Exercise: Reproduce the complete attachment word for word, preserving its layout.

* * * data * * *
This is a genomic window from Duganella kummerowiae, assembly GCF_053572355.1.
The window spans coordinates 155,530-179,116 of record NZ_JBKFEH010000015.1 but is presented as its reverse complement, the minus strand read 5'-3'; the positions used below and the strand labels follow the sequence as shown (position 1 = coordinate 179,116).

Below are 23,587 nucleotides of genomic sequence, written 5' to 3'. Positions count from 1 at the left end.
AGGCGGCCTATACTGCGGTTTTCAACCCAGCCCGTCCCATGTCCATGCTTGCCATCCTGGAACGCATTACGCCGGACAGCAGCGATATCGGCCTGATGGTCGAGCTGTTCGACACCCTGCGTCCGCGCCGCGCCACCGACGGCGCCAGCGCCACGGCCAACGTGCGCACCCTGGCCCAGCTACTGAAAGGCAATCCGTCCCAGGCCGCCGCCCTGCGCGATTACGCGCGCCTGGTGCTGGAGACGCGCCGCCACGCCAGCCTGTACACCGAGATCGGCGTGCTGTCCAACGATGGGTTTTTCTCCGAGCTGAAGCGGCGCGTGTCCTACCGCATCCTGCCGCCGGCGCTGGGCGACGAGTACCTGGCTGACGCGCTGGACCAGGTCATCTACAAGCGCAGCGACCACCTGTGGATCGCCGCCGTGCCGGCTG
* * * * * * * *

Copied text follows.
This is a genomic window from Duganella kummerowiae, assembly GCF_053572355.1.
The window spans coordinates 155,530-179,116 of record NZ_JBKFEH010000015.1 but is presented as its reverse complement, the minus strand read 5'-3'; the positions used below and the strand labels follow the sequence as shown (position 1 = coordinate 179,116).

Below are 23,587 nucleotides of genomic sequence, written 5' to 3'. Positions count from 1 at the left end.
AGGCGGCCTATACTGCGGTTTTCAACCCAGCCCGTCCCATGTCCATGCTTGCCATCCTGGAACGCATTACGCCGGACAGCAGCGATATCGGCCTGATGGTCGAGCTGTTCGACACCCTGCGTCCGCGCCGCGCCACCGACGGCGCCAGCGCCACGGCCAACGTGCGCACCCTGGCCCAGCTACTGAAAGGCAATCCGTCCCAGGCCGCCGCCCTGCGCGATTACGCGCGCCTGGTGCTGGAGACGCGCCGCCACGCCAGCCTGTACACCGAGATCGGCGTGCTGTCCAACGATGGGTTTTTCTCCGAGCTGAAGCGGCGCGTGTCCTACCGCATCCTGCCGCCGGCGCTGGGCGACGAGTACCTGGCTGACGCGCTGGACCAGGTCATCTACAAGCGCAGCGACCACCTGTGGATCGCCGCCGTGCCGGCTG